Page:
It’s been two weeks since I finished graduate school, effectively closing a recent chapter in my life. Like any unfinished book, however, there is another chapter just beginning. Life is constantly on the move. I did take last week to relax and get away with the family, but even that trip was influenced by this new path I’m on, as I was pursuing a job opportunity in the area.
Most of the time was spent decompressing: playing in the pool, playing board games, playing video games. Lots of playing and having fun with my family, something there wasn’t a lot of time for the last six months. The end of my Master’s program was one of the most stressful academic experiences I’ve ever had, juggling student teaching, high-stakes assessments that determined whether I would be certified by the state, and finishing classwork necessary to earn my degree. Not to mention starting the hunt for employment.
The point of this post, though, is not to bemoan my burdens of the past. The reason I’m sharing what my life was like since the start of the year is to frame a valuable lesson I learned about writing. Or more specifically, trying to self-publish my writing.
Back in January, I decided I wanted to try self-publishing. I had been following the evolution of this new market and thought it might be a good time to test the waters. And I had the perfect subject for this new endeavor, a short story that had been printed in an anthology a year ago, but which I still had the rights to reprint. Start small, I thought, with a piece that already had some traction. It would make for a good selling point as I tried to market it.
What I didn’t really account for was how much time I wouldn’t have for said marketing. The success of self-publishing lives or dies by how well the author can publicize their work. The Internet provides some excellent tools for marketing that didn’t exist ten years ago, but they require an investment of time to take full advantage of. I got a good start, publishing a couple posts on my blog and starting some discussions in groups I was a member of on different social networks.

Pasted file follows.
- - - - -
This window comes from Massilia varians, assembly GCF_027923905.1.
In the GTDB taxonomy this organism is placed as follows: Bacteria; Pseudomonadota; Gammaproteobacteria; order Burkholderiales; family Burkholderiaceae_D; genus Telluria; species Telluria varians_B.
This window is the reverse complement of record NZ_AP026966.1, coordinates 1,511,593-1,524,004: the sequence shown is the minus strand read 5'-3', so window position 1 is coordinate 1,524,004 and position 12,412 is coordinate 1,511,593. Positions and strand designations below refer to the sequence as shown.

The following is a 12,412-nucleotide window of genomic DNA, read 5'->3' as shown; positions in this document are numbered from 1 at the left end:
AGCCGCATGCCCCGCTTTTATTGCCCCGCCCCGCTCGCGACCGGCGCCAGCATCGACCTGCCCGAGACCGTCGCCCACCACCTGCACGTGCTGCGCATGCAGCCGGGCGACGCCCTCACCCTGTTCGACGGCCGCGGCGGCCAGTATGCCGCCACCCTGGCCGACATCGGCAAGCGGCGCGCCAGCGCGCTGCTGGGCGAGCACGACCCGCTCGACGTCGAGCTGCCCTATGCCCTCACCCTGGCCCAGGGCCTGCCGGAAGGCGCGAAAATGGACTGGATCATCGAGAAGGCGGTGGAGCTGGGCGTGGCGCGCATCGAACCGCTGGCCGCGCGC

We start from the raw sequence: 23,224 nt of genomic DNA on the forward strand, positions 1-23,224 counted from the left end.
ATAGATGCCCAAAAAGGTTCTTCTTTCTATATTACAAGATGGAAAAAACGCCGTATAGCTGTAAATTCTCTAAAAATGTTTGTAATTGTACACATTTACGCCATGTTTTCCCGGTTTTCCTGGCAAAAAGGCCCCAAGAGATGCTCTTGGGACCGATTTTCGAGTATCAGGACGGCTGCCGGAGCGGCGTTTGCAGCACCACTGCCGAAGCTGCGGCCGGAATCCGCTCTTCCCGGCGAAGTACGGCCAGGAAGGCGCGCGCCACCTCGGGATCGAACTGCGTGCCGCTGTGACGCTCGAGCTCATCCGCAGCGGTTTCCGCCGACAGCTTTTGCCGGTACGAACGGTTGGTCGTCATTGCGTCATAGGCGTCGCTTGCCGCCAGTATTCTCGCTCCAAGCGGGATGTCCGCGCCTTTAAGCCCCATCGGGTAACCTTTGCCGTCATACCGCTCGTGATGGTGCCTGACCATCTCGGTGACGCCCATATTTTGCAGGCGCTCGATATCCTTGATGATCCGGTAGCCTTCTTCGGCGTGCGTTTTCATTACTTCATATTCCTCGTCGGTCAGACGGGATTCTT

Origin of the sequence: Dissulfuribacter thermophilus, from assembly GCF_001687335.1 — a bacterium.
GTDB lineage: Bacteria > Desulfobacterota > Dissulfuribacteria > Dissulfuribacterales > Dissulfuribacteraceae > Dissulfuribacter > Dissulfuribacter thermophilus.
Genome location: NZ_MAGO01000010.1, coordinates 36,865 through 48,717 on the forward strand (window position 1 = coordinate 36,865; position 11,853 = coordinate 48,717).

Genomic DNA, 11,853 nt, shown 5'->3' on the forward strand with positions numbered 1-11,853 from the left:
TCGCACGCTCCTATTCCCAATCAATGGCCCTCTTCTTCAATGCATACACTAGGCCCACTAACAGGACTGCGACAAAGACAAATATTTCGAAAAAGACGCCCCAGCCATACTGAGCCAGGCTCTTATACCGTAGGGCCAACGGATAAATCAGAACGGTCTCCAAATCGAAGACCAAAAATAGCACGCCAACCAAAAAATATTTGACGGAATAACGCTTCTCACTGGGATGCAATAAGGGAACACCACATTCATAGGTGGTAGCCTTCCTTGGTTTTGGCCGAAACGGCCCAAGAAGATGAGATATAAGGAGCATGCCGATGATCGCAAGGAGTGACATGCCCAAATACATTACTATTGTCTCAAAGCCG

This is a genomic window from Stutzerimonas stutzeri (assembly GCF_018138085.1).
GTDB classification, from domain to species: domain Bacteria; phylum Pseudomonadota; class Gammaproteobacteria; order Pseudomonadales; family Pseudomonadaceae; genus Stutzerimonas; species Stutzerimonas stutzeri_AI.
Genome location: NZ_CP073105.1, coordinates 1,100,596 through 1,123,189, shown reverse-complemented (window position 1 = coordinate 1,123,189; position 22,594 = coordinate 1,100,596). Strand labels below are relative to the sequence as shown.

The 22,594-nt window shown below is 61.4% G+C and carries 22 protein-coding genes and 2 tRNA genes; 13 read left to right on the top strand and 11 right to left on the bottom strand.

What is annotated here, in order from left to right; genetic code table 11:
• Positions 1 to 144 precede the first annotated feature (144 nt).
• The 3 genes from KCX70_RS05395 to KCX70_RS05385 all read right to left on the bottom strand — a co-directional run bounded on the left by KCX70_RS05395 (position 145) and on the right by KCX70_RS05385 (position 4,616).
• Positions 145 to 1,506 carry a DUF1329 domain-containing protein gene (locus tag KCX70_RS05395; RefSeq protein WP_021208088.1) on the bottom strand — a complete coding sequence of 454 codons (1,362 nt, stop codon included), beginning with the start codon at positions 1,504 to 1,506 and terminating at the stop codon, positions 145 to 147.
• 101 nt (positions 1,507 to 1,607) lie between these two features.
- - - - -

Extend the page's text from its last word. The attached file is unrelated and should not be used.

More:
Then the new term started at school, and I was back in my middle school classroom teaching, and I dropped everything else. My experiment in self-publishing was no longer a priority, and so it languished in obscurity on Amazon.
Moral of the story: if you can’t or aren’t willing to spend time marketing yourself and your writing, self-publishing is not a viable career path if you expect to make a living off your work. This shouldn’t be news to anyone, but sometimes it’s necessary to reiterate with someone’s actual experience as an example.
There is a silver lining to this cloud, though. The beauty of e-books is that nothing prevents me from picking up where I left off. I don’t have to order another print run. The file is still available to anyone with an Internet connection and a Kindle (and soon, a Nook). So, to kick off this new marketing campaign, I’m announcing a Summer Sale on “Relvan’s Rescue.” Unfortunately, Amazon does not have any functionality to support discount codes, so I’m just knocking the price down to $0.99 for the next couple months. That’s 50% off. Now’s a great time to introduce yourself–or someone you know who loves good fantasy fiction–to Janner Kohl, mercenary captain and Sword & Sorcery hero.
And I hope to be able to make an announcement about a new Janner Kohl adventure soon.